We published an article on the Copyright Act 1994 Three Strikes Law on illegal downloading in 2011. It is interesting to see what has happened since. Over 2,700 infringement notices have been sent out at the request of RIANZ (Recording Industry Association).
However, surprisingly only eleven people who have received final ‘three strike’ notices have been referred to the Copyright Tribunal for further action. Two have been withdrawn due to defects in the notices and/or their service. One of those cases illustrates both the defects and risks in the legislation previously highlighted.
The defendant was a student in a flatting situation and held the internet account. She did not understand file sharing software and the flat never received the first notice and did not really understand the second warning notice. The flatmates were asked to stop doing anything they were doing by the defendant and they denied everything.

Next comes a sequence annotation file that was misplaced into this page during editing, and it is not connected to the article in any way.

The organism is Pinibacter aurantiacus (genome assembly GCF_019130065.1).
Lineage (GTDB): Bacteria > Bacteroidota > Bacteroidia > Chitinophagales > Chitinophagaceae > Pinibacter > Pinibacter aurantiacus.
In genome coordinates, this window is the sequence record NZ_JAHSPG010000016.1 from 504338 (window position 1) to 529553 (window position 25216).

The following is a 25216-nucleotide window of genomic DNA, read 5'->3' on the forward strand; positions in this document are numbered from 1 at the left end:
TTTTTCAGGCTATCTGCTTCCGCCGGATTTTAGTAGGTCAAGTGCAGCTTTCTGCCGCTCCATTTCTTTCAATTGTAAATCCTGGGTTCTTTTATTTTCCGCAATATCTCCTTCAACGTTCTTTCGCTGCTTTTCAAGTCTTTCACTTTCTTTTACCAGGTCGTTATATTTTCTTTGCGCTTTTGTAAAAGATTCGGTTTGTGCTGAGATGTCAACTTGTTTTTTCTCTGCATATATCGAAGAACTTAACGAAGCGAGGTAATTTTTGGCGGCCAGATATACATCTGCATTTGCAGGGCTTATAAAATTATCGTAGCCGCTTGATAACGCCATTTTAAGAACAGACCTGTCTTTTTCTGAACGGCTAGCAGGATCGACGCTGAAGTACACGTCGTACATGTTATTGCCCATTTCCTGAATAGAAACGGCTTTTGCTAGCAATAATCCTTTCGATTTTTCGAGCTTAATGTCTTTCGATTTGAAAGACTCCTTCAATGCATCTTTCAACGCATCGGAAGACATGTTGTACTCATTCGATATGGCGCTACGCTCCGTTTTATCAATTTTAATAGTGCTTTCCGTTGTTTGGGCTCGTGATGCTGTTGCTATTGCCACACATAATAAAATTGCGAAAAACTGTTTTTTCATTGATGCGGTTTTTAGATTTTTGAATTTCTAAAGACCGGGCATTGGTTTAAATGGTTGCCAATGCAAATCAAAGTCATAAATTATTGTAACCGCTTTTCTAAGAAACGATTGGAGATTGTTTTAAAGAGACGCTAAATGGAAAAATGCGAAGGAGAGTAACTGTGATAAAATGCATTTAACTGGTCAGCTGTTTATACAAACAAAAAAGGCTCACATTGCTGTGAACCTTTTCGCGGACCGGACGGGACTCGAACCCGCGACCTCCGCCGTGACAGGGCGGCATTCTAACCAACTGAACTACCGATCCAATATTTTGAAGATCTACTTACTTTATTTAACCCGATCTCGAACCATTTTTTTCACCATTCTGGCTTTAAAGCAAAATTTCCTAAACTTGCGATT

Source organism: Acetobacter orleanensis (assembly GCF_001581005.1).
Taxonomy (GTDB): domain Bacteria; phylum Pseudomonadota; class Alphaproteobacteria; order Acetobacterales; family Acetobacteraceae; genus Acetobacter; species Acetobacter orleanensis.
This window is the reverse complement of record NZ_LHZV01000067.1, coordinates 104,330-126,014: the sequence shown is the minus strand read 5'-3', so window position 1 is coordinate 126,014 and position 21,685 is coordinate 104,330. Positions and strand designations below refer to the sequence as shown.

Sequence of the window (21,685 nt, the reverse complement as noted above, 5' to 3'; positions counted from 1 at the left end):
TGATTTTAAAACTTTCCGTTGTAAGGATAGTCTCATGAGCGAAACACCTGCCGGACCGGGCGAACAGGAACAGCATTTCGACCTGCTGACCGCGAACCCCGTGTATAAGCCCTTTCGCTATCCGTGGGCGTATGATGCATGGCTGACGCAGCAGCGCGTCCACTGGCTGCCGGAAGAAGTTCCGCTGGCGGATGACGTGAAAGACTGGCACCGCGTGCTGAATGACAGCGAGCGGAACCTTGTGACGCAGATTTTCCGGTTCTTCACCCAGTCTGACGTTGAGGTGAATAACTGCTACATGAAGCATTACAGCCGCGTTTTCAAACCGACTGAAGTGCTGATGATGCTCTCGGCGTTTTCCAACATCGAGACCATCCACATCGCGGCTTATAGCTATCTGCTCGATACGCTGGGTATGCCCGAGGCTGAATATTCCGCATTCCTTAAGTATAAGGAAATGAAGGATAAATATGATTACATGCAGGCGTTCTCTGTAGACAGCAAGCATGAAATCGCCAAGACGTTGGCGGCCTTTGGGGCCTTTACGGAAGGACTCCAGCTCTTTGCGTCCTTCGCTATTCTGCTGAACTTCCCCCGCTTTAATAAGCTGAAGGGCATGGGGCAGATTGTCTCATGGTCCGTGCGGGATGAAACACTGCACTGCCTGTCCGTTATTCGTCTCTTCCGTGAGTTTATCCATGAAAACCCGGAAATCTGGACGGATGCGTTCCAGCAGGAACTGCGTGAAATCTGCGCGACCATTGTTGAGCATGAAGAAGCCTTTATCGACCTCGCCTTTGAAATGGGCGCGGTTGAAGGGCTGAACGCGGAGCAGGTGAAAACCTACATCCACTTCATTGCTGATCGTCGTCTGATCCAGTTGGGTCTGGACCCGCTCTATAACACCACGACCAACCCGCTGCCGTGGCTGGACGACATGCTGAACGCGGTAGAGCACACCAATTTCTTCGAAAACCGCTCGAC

While blaming someone else is not an automatic ‘get out of jail card’ it illustrates both the risk of allowing other persons to have access to your internet accounts and the penalty of ignoring the notices. The lack of service was the only reason for the withdrawal.
The one case that has been heard resulted in a penalty of $616.57 – the tracks (2) $16.57, $250 costs and a deterrent penalty of $360. Again the defendant claimed that one song was never uploaded in the household but there was insufficient evidence to avoid the penalty. Despite a maximum penalty possible of $15,000 it appears that minor infringements are unlikely to be so risky as to deter infringers.
The Copyright Tribunal has now produced an indication as to the way that the system will operate but there seems to be a lack of commitment by copyright holders to press many users beyond the infringement notices. However, if they do decide to do so you should be cautious that access to your internet provider through home or flat computers should be restricted and monitored so that flatmates and members of family, relatives and visitors cannot illegally download and upload without your knowledge.
As stated in 2011 the law will be relatively toothless unless enforced consistently. Perhaps the recording and movie industry felt that the threat would be sufficient. This does not seem to be the case.